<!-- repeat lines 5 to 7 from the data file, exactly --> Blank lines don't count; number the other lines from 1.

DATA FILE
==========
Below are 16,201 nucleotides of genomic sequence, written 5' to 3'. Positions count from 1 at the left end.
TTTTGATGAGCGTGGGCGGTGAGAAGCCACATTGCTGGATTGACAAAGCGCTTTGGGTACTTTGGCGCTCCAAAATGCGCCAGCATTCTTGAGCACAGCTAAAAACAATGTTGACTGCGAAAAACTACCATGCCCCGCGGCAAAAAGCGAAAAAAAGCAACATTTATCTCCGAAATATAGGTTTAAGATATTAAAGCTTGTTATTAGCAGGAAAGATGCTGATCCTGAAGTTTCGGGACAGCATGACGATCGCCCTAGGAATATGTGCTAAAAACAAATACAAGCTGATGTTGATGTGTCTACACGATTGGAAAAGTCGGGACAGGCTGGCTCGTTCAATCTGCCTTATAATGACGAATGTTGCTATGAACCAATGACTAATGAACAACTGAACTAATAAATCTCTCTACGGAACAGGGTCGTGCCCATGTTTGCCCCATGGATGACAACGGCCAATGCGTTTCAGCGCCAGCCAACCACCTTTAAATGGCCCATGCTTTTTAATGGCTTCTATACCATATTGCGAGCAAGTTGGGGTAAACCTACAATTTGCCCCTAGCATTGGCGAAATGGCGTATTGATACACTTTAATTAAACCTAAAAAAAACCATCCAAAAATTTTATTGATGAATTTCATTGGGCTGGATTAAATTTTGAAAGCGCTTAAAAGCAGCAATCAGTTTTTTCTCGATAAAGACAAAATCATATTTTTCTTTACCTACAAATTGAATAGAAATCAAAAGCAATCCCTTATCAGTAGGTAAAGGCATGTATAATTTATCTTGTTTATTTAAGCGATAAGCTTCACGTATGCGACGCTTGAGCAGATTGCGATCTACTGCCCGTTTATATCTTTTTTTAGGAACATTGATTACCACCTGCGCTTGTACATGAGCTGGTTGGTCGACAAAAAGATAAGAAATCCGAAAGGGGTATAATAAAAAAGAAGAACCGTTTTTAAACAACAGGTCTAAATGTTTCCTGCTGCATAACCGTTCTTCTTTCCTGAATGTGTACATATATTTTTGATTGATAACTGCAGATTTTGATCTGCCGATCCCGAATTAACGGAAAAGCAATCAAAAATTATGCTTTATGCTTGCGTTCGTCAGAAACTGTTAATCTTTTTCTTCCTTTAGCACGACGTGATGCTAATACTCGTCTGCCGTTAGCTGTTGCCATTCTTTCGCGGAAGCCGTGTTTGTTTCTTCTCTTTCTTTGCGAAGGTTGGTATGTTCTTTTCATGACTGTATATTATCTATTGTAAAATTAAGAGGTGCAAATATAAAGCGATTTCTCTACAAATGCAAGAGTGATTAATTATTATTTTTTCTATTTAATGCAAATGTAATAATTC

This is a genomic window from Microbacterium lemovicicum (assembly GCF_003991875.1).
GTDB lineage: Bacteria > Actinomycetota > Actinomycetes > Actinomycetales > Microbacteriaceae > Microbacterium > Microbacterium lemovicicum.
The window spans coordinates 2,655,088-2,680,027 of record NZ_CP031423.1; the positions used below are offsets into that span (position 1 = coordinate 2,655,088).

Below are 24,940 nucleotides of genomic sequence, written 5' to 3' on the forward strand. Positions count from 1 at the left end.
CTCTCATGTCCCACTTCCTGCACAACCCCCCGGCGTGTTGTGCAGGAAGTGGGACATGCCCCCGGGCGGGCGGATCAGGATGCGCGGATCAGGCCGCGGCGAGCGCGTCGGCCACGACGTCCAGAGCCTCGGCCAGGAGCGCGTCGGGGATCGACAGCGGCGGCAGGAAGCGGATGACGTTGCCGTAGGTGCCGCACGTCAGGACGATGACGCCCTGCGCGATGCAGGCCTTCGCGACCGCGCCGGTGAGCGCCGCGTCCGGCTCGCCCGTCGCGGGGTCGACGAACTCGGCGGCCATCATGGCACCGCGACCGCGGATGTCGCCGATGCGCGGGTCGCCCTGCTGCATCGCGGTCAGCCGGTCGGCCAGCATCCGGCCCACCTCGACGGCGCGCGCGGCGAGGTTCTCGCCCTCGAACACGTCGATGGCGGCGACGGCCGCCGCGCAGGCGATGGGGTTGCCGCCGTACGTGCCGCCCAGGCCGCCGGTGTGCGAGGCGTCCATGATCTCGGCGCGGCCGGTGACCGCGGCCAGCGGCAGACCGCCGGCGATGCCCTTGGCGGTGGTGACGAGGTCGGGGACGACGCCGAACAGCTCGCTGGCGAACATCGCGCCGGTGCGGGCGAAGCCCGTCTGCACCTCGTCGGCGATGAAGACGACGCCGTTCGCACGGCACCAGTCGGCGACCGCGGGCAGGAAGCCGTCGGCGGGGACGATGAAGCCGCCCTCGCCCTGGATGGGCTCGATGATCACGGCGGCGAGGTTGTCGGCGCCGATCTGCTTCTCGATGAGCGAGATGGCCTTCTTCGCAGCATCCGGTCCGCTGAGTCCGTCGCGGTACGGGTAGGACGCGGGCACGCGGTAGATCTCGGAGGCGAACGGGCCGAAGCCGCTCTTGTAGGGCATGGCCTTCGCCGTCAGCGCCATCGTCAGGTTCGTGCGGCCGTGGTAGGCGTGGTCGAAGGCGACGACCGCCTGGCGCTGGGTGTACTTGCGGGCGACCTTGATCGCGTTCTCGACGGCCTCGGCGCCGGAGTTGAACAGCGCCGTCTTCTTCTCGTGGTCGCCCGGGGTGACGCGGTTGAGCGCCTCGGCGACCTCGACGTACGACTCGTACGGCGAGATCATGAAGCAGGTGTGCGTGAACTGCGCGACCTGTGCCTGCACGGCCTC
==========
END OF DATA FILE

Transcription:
The window spans coordinates 2,655,088-2,680,027 of record NZ_CP031423.1; the positions used below are offsets into that span (position 1 = coordinate 2,655,088).

Below are 24,940 nucleotides of genomic sequence, written 5' to 3' on the forward strand. Positions count from 1 at the left end.
CTCTCATGTCCCACTTCCTGCACAACCCCCCGGCGTGTTGTGCAGGAAGTGGGACATGCCCCCGGGCGGGCGGATCAGGATGCGCGGATCAGGCCGCGGCGAGCGCGTCGGCCACGACGTCCAGAGCCTCGGCCAGGAGCGCGTCGGGGATCGACAGCGGCGGCAGGAAGCGGATGACGTTGCCGTAGGTGCCGCACGTCAGGACGATGACGCCCTGCGCGATGCAGGCCTTCGCGACCGCGCCGGTGAGCGCCGCGTCCGGCTCGCCCGTCGCGGGGTCGACGAACTCGGCGGCCATCATGGCACCGCGACCGCGGATGTCGCCGATGCGCGGGTCGCCCTGCTGCATCGCGGTCAGCCGGTCGGCCAGCATCCGGCCCACCTCGACGGCGCGCGCGGCGAGGTTCTCGCCCTCGAACACGTCGATGGCGGCGACGGCCGCCGCGCAGGCGATGGGGTTGCCGCCGTACGTGCCGCCCAGGCCGCCGGTGTGCGAGGCGTCCATGATCTCGGCGCGGCCGGTGACCGCGGCCAGCGGCAGACCGCCGGCGATGCCCTTGGCGGTGGTGACGAGGTCGGGGACGACGCCGAACAGCTCGCTGGCGAACATCGCGCCGGTGCGGGCGAAGCCCGTCTGCACCTCGTCGGCGATGAAGACGACGCCGTTCGCACGGCACCAGTCGGCGACCGCGGGCAGGAAGCCGTCGGCGGGGACGATGAAGCCGCCCTCGCCCTGGATGGGCTCGATGATCACGGCGGCGAGGTTGTCGGCGCCGATCTGCTTCTCGATGAGCGAGATGGCCTTCTTCGCAGCATCCGGTCCGCTGAGTCCGTCGCGGTACGGGTAGGACGCGGGCACGCGGTAGATCTCGGAGGCGAACGGGCCGAAGCCGCTCTTGTAGGGCATGGCCTTCGCCGTCAGCGCCATCGTCAGGTTCGTGCGGCCGTGGTAGGCGTGGTCGAAGGCGACGACCGCCTGGCGCTGGGTGTACTTGCGGGCGACCTTGATCGCGTTCTCGACGGCCTCGGCGCCGGAGTTGAACAGCGCCGTCTTCTTCTCGTGGTCGCCCGGGGTGACGCGGTTGAGCGCCTCGGCGACCTCGACGTACGACTCGTACGGCGAGATCATGAAGCAGGTGTGCGTGAACTGCGCGACCTGTGCCTGCACGGCCTC